CHINA Kubuqi Desert: an afforestation miracle

CHINA

Kubuqi Desert: an afforestation miracle

By Yang Chuchu | People's Daily app

22:02, August 08, 2018

Kubuqi Desert, a desert spanning 18,600 square kilometers in China's Inner Mongolia, has experienced great changes, turning from a desert suffering from dust to one with foliage.

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The Kubuqi Desert in Erdos City, north China's Inner Mongolia Autonomous Region. (Photo: People's Daily/Yang Chuchu)

Called the “Sea of Death” and China’s seventh biggest desert, Kubuqi Desert is the nearest desert to Beijing with a linear distance of 800 kilometers to the west of Beijing, which means strong wind from it is very likely to cause a sandstorm in Beijing the following day.

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Kubuqi Desert in Erdos City, north China's Inner Mongolia Autonomous Region. (Photo: People's Daily/Liu Fawei)

Changes have taken place in recent years. Reports said about a third of the desert has been afforested.

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Aerial photo taken on June 9, 2018 shows wetlands formed by water of the Yellow River in flood period at the Kubuqi Desert in Hangjin Banner, north China's Inner Mongolia Autonomous Region. Kubuqi, the seventh largest desert in China, is a good example of China's success in alleviating desertification. About 6,460 square kilometers of the Kubuqi desert has been reclaimed in the last 30 years. (Photo: Xinhua/Peng Yuan)

There are several reasons why desertification has been put under control. People there are committed to desertification and increasing income at the same time. For decades, people in Kubuqi Desert had controlled desertification in about 6,000 square kilometers, created about 50 billion yuan in revenue ($7.3 billion), offered one million jobs and lifted about 100,000 people out of poverty.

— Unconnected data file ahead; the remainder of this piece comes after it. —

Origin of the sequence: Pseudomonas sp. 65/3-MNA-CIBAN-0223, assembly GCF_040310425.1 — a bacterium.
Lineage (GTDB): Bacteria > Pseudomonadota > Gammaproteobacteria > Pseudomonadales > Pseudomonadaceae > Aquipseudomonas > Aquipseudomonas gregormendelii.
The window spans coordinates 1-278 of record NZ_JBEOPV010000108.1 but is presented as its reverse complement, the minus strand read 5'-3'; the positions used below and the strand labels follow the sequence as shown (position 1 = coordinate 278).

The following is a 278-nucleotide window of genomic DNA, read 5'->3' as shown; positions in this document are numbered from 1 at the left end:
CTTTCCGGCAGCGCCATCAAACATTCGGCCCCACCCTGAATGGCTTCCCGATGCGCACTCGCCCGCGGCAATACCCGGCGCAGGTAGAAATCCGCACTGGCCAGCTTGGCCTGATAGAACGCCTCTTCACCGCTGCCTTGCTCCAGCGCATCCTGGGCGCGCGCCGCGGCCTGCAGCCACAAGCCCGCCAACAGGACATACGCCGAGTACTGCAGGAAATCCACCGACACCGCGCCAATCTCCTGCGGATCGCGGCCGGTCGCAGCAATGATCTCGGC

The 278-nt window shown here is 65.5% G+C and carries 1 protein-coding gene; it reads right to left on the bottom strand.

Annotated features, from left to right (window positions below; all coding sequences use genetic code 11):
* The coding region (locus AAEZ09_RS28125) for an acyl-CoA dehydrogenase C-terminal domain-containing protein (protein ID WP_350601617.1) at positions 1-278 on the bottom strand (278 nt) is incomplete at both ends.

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Forestry manager Deng Shengli works amid sea buckthorn at the Kubuqi Desert, north China's Inner Mongolia Autonomous Region, Aug. 1, 2018. Kubuqi, the seventh largest desert in China, is a good example of China's success in alleviating desertification. About 6,460 square kilometers of the Kubuqi desert has been reclaimed in the last 30 years. (Photo: Xinhua/Zhang Shanchen)

The lead of local authorities, the investment of companies, the participation of farmers in the market and technological innovation helped realize the combination of ecological benefits, economic benefits and social benefits in the desert.

Technology has played a role in desertification control. “In the past, we had to dig, plant, fill soil and water them, which took more than 10 minutes. But now, with new technology, we can get it done at one time in just over ten seconds,” said Zhang Jishu, deputy chief engineer of the Desert Research Institute of Elion Resources Group, an enterprise aiming to restore the eco-environment there.

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Watermelons in the Kubuqi Desert in Erdos City, north China's Inner Mongolia Autonomous Region. (Photo: People's Daily/Liu Fawei)

Desertification control has become more popular, motivating companies to participate and to form an industry which contributes to the sustainability of desertification control.

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A technician controls a drone to sow seeds at the Kubuqi Desert, north China's Inner Mongolia Autonomous Region, July 11, 2018. Kubuqi, the seventh largest desert in China, is a good example of China's success in alleviating desertification. About 6,460 square kilometers of the Kubuqi desert has been reclaimed in the last 30 years. (Photo: Xinhua/Peng Yuan)

“The experience and spirit of the Kubuqi Desert should be passed down from generation to generation. Only in this way can we continuously implement desertification control and poverty alleviation,” Wang Wenbiao, chairman of Elion Resources Group said.

(Video by Liu Kejun, compiled by Yang Chuchu, video edited by Qiao Wai)

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